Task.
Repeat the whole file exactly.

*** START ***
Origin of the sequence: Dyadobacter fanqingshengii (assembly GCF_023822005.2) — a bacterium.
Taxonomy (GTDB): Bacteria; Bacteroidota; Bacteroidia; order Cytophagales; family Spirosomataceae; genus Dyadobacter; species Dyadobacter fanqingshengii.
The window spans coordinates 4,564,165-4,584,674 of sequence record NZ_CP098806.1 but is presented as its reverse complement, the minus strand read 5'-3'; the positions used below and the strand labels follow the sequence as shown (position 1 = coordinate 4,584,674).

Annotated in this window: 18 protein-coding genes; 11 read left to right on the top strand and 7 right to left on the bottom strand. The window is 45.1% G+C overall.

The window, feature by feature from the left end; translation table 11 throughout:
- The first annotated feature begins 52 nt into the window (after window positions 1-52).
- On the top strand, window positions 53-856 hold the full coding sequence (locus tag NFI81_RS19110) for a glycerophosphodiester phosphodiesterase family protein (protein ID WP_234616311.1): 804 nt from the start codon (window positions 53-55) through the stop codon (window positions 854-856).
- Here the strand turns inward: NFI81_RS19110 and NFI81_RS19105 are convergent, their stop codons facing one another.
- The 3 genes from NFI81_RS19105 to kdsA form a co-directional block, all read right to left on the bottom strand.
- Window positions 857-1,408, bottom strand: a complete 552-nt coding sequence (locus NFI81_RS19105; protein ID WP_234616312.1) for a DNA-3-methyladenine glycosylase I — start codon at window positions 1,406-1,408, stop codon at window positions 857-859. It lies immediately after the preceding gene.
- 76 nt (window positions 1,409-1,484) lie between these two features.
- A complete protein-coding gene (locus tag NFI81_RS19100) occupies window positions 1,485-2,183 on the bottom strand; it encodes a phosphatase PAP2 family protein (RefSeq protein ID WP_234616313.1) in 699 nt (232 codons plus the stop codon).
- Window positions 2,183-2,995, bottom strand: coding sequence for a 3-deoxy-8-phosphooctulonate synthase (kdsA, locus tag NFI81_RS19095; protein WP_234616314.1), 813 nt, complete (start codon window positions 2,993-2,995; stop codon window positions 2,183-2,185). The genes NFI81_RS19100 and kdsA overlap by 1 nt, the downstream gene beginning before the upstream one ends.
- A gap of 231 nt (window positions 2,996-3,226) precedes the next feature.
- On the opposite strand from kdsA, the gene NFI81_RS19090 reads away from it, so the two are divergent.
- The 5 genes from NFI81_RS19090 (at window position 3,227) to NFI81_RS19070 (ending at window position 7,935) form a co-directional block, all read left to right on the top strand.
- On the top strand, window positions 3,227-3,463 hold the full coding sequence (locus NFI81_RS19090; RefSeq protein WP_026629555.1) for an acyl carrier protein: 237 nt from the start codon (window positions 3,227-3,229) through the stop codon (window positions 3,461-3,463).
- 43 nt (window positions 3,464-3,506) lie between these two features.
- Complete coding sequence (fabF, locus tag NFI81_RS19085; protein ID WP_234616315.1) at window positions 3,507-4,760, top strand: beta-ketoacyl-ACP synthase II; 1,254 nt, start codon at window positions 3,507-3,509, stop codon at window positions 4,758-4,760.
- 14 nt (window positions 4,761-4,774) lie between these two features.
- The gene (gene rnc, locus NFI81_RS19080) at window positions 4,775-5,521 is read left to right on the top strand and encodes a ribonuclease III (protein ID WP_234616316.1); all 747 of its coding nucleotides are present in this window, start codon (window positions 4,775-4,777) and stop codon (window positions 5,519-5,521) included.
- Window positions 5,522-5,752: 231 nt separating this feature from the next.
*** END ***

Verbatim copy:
Origin of the sequence: Dyadobacter fanqingshengii (assembly GCF_023822005.2) — a bacterium.
Taxonomy (GTDB): Bacteria; Bacteroidota; Bacteroidia; order Cytophagales; family Spirosomataceae; genus Dyadobacter; species Dyadobacter fanqingshengii.
The window spans coordinates 4,564,165-4,584,674 of sequence record NZ_CP098806.1 but is presented as its reverse complement, the minus strand read 5'-3'; the positions used below and the strand labels follow the sequence as shown (position 1 = coordinate 4,584,674).

Annotated in this window: 18 protein-coding genes; 11 read left to right on the top strand and 7 right to left on the bottom strand. The window is 45.1% G+C overall.

The window, feature by feature from the left end; translation table 11 throughout:
- The first annotated feature begins 52 nt into the window (after window positions 1-52).
- On the top strand, window positions 53-856 hold the full coding sequence (locus tag NFI81_RS19110) for a glycerophosphodiester phosphodiesterase family protein (protein ID WP_234616311.1): 804 nt from the start codon (window positions 53-55) through the stop codon (window positions 854-856).
- Here the strand turns inward: NFI81_RS19110 and NFI81_RS19105 are convergent, their stop codons facing one another.
- The 3 genes from NFI81_RS19105 to kdsA form a co-directional block, all read right to left on the bottom strand.
- Window positions 857-1,408, bottom strand: a complete 552-nt coding sequence (locus NFI81_RS19105; protein ID WP_234616312.1) for a DNA-3-methyladenine glycosylase I — start codon at window positions 1,406-1,408, stop codon at window positions 857-859. It lies immediately after the preceding gene.
- 76 nt (window positions 1,409-1,484) lie between these two features.
- A complete protein-coding gene (locus tag NFI81_RS19100) occupies window positions 1,485-2,183 on the bottom strand; it encodes a phosphatase PAP2 family protein (RefSeq protein ID WP_234616313.1) in 699 nt (232 codons plus the stop codon).
- Window positions 2,183-2,995, bottom strand: coding sequence for a 3-deoxy-8-phosphooctulonate synthase (kdsA, locus tag NFI81_RS19095; protein WP_234616314.1), 813 nt, complete (start codon window positions 2,993-2,995; stop codon window positions 2,183-2,185). The genes NFI81_RS19100 and kdsA overlap by 1 nt, the downstream gene beginning before the upstream one ends.
- A gap of 231 nt (window positions 2,996-3,226) precedes the next feature.
- On the opposite strand from kdsA, the gene NFI81_RS19090 reads away from it, so the two are divergent.
- The 5 genes from NFI81_RS19090 (at window position 3,227) to NFI81_RS19070 (ending at window position 7,935) form a co-directional block, all read left to right on the top strand.
- On the top strand, window positions 3,227-3,463 hold the full coding sequence (locus NFI81_RS19090; RefSeq protein WP_026629555.1) for an acyl carrier protein: 237 nt from the start codon (window positions 3,227-3,229) through the stop codon (window positions 3,461-3,463).
- 43 nt (window positions 3,464-3,506) lie between these two features.
- Complete coding sequence (fabF, locus tag NFI81_RS19085; protein ID WP_234616315.1) at window positions 3,507-4,760, top strand: beta-ketoacyl-ACP synthase II; 1,254 nt, start codon at window positions 3,507-3,509, stop codon at window positions 4,758-4,760.
- 14 nt (window positions 4,761-4,774) lie between these two features.
- The gene (gene rnc, locus NFI81_RS19080) at window positions 4,775-5,521 is read left to right on the top strand and encodes a ribonuclease III (protein ID WP_234616316.1); all 747 of its coding nucleotides are present in this window, start codon (window positions 4,775-4,777) and stop codon (window positions 5,519-5,521) included.
- Window positions 5,522-5,752: 231 nt separating this feature from the next.